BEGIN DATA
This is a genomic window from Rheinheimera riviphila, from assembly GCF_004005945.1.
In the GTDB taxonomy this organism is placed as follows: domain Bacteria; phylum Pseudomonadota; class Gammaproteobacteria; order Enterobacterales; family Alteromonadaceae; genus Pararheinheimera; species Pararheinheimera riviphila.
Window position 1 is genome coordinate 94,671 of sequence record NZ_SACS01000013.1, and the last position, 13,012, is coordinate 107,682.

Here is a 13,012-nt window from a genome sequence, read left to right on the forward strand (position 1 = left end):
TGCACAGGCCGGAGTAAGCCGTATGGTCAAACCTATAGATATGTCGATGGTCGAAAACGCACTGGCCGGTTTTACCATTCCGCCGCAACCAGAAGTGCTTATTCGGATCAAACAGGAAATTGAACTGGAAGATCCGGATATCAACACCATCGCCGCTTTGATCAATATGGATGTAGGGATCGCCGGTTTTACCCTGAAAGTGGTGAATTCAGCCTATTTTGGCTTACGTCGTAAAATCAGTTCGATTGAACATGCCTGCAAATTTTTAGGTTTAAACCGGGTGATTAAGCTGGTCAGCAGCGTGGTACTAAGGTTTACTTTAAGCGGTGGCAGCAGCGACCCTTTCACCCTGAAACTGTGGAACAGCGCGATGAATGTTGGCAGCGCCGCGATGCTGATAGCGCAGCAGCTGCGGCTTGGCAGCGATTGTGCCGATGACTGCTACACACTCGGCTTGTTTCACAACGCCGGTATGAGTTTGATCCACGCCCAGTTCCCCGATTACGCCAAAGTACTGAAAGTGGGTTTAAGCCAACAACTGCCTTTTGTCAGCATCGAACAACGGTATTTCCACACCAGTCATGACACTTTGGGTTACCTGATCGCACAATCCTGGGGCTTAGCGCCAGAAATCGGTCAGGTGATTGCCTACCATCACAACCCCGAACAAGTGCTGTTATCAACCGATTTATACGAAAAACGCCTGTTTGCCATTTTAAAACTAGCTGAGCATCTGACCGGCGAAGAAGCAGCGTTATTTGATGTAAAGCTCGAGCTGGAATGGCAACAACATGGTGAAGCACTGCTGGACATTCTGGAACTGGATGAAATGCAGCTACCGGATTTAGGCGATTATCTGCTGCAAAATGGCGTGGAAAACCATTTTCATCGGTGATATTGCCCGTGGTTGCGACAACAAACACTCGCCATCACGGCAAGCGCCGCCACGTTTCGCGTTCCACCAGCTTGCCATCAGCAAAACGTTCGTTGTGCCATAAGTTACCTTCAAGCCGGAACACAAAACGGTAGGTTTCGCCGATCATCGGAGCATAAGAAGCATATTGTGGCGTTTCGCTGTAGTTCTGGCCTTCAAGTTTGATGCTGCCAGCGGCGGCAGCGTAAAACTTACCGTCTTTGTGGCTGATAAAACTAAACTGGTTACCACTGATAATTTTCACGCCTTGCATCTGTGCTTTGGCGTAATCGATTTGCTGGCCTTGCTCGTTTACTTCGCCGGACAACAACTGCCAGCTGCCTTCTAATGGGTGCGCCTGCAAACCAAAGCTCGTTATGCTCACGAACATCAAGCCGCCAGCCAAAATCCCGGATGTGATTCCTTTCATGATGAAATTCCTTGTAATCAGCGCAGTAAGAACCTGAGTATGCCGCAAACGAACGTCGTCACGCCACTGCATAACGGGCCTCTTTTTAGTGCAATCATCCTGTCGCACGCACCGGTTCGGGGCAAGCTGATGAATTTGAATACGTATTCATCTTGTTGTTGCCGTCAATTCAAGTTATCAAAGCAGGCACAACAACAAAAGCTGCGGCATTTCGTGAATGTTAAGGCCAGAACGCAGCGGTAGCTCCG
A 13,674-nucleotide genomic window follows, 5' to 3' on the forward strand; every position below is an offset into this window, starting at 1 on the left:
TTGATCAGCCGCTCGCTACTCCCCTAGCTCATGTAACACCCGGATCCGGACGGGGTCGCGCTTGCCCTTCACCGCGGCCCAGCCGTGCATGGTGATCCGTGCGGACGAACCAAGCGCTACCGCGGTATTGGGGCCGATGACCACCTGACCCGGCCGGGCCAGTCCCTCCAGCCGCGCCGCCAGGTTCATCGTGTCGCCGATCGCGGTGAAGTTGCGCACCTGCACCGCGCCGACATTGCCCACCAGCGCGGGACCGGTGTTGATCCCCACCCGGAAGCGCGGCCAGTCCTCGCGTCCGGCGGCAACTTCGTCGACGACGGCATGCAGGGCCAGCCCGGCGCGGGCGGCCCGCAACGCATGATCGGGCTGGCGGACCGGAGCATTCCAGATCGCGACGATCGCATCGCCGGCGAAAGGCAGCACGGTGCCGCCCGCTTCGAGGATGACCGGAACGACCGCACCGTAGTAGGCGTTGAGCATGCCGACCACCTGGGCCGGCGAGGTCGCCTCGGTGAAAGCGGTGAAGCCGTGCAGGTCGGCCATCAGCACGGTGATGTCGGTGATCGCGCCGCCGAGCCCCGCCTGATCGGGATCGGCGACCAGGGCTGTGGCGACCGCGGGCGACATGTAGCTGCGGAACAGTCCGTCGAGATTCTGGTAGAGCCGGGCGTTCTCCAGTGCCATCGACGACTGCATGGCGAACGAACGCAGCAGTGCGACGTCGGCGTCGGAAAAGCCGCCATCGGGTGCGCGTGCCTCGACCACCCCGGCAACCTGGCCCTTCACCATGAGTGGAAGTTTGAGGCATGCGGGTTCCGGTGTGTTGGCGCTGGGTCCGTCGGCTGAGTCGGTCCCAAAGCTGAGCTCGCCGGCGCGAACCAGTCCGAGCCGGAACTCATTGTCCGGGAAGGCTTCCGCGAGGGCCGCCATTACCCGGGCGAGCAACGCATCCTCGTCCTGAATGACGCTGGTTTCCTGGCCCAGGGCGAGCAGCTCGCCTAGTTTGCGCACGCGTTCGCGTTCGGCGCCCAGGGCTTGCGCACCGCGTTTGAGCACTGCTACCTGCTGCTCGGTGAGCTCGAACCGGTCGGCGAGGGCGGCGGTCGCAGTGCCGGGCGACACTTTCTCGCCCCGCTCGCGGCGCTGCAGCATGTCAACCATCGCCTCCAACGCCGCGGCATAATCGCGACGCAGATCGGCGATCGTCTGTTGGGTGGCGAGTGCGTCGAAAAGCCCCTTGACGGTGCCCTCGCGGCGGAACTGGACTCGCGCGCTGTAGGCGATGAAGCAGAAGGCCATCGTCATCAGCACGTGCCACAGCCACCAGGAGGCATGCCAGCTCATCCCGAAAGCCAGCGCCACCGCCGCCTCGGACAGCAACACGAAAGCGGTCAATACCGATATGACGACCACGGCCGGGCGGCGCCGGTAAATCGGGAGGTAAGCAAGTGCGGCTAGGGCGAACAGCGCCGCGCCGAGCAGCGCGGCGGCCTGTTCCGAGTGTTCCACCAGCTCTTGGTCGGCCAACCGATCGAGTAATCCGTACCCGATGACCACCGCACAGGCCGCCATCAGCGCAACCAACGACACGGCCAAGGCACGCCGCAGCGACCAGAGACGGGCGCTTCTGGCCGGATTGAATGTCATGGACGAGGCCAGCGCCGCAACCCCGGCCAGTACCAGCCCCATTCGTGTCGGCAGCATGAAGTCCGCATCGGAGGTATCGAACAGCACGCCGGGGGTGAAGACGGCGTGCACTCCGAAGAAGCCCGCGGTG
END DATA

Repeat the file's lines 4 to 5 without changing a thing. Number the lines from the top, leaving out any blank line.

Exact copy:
Here is a 13,012-nt window from a genome sequence, read left to right on the forward strand (position 1 = left end):
TGCACAGGCCGGAGTAAGCCGTATGGTCAAACCTATAGATATGTCGATGGTCGAAAACGCACTGGCCGGTTTTACCATTCCGCCGCAACCAGAAGTGCTTATTCGGATCAAACAGGAAATTGAACTGGAAGATCCGGATATCAACACCATCGCCGCTTTGATCAATATGGATGTAGGGATCGCCGGTTTTACCCTGAAAGTGGTGAATTCAGCCTATTTTGGCTTACGTCGTAAAATCAGTTCGATTGAACATGCCTGCAAATTTTTAGGTTTAAACCGGGTGATTAAGCTGGTCAGCAGCGTGGTACTAAGGTTTACTTTAAGCGGTGGCAGCAGCGACCCTTTCACCCTGAAACTGTGGAACAGCGCGATGAATGTTGGCAGCGCCGCGATGCTGATAGCGCAGCAGCTGCGGCTTGGCAGCGATTGTGCCGATGACTGCTACACACTCGGCTTGTTTCACAACGCCGGTATGAGTTTGATCCACGCCCAGTTCCCCGATTACGCCAAAGTACTGAAAGTGGGTTTAAGCCAACAACTGCCTTTTGTCAGCATCGAACAACGGTATTTCCACACCAGTCATGACACTTTGGGTTACCTGATCGCACAATCCTGGGGCTTAGCGCCAGAAATCGGTCAGGTGATTGCCTACCATCACAACCCCGAACAAGTGCTGTTATCAACCGATTTATACGAAAAACGCCTGTTTGCCATTTTAAAACTAGCTGAGCATCTGACCGGCGAAGAAGCAGCGTTATTTGATGTAAAGCTCGAGCTGGAATGGCAACAACATGGTGAAGCACTGCTGGACATTCTGGAACTGGATGAAATGCAGCTACCGGATTTAGGCGATTATCTGCTGCAAAATGGCGTGGAAAACCATTTTCATCGGTGATATTGCCCGTGGTTGCGACAACAAACACTCGCCATCACGGCAAGCGCCGCCACGTTTCGCGTTCCACCAGCTTGCCATCAGCAAAACGTTCGTTGTGCCATAAGTTACCTTCAAGCCGGAACACAAAACGGTAGGTTTCGCCGATCATCGGAGCATAAGAAGCATATTGTGGCGTTTCGCTGTAGTTCTGGCCTTCAAGTTTGATGCTGCCAGCGGCGGCAGCGTAAAACTTACCGTCTTTGTGGCTGATAAAACTAAACTGGTTACCACTGATAATTTTCACGCCTTGCATCTGTGCTTTGGCGTAATCGATTTGCTGGCCTTGCTCGTTTACTTCGCCGGACAACAACTGCCAGCTGCCTTCTAATGGGTGCGCCTGCAAACCAAAGCTCGTTATGCTCACGAACATCAAGCCGCCAGCCAAAATCCCGGATGTGATTCCTTTCATGATGAAATTCCTTGTAATCAGCGCAGTAAGAACCTGAGTATGCCGCAAACGAACGTCGTCACGCCACTGCATAACGGGCCTCTTTTTAGTGCAATCATCCTGTCGCACGCACCGGTTCGGGGCAAGCTGATGAATTTGAATACGTATTCATCTTGTTGTTGCCGTCAATTCAAGTTATCAAAGCAGGCACAACAACAAAAGCTGCGGCATTTCGTGAATGTTAAGGCCAGAACGCAGCGGTAGCTCCG